Jail for Forfar cannabis farmer

Brass Scales of Justice on a desk showing Depth-of-field books behind in the background

Brass Scales of Justice on a desk showing Depth-of-field books behind in the background

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A man who was caught running a £100,000 cannabis farm in his flat has been jailed for two years and eight months.

Jay Potter’s home in a quiet residential area of Forfar was raided by Police Scotland after a tip-off that there was a “strong smell” of the drug coming from the property.

Drugs squad officers found 47 plants growing in the flat, in Restenneth Drive, as well as a bag containing £1500 worth of heroin.

Forfar Sheriff Court heard the haul at the unemployed father-of-one’s home was worth up to £97,200 on the streets.

Fiscal depute Alan Kempton said: “Police received intelligence that drugs were being supplied from the locus, the address of accused Potter.

“Police attended and executed a search warrant, the accused was found within along with his former co-accused.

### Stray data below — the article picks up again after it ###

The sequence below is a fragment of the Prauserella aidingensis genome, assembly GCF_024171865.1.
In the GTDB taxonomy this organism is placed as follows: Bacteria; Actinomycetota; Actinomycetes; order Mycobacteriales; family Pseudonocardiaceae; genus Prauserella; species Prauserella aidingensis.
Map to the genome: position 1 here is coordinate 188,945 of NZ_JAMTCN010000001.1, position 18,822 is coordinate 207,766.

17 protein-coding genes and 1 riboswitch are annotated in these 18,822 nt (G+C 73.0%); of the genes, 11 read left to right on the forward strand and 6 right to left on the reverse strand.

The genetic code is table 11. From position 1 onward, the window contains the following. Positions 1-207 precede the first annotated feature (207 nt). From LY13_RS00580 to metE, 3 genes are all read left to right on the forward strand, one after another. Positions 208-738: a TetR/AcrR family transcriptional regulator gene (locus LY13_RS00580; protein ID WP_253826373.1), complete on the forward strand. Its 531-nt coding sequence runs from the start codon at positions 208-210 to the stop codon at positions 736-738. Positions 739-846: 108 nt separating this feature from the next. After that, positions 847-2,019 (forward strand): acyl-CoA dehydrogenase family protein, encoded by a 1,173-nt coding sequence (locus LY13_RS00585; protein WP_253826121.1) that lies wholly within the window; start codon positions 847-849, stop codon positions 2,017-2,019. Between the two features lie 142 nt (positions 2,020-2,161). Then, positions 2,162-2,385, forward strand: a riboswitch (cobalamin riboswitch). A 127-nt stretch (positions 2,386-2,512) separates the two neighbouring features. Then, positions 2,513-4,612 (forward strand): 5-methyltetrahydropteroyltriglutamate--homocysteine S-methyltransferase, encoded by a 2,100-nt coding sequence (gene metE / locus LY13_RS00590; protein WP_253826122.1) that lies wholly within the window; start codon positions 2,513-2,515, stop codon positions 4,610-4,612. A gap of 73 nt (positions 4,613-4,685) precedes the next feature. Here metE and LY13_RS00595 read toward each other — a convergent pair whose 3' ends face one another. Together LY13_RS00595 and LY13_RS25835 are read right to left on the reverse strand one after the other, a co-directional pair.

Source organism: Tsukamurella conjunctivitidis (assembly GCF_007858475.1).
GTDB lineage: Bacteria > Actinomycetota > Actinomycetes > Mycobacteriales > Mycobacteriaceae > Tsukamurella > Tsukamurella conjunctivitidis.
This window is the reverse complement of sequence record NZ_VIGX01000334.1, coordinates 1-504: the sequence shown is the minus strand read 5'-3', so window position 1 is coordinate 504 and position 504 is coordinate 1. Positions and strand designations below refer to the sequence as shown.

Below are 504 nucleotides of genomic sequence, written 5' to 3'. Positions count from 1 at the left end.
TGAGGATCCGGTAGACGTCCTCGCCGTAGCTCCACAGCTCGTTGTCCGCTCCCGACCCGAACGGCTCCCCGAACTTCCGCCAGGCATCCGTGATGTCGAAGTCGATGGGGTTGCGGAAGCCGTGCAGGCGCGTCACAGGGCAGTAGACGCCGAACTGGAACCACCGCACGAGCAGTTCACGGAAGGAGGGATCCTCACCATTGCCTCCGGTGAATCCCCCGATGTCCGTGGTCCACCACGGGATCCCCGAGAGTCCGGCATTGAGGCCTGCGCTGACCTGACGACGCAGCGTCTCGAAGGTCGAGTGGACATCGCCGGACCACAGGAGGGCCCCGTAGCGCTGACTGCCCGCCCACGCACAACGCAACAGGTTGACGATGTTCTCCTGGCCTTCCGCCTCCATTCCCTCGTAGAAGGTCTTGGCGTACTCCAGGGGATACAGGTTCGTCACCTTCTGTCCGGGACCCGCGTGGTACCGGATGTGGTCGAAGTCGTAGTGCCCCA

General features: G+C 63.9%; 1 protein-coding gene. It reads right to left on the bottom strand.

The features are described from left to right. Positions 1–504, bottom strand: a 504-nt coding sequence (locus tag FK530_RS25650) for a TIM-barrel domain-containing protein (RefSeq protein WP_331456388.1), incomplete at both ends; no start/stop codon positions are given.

“There was a strong smell of cannabis within, and officers found 47 cannabis plants in total.

“If they all reached maturity and were harvested, the potential illicit value would have been between £32,400 and £97,200.

“This was based on a projected yield of between one and three ounces per bud, with each ounce priced at £180.

“Also during the search, a jacket was recovered hanging up, and diamorphine was found within, weighing 14.32 grammes with an approximate street value of £1,430.

“The opinion of drugs unit officers was that the crop was about six to eight weeks old.

“When interviewed, accused Potter did not make any significant admissions.”

Appearing from custody Potter, 22, a prisoner at HMP Perth, pleaded guilty on indictment to producing and supplying cannabis between January 11 and March 11 this year, and supplying diamorphine on the latter date.

Not guilty pleas entered on behalf of a co-accused, Potter’s partner Koreen Farquharson, were accepted by the Crown.

Sheriff Pino di Emidio jailed Potter for a total of 32 months and described the crime as a “significant offence”.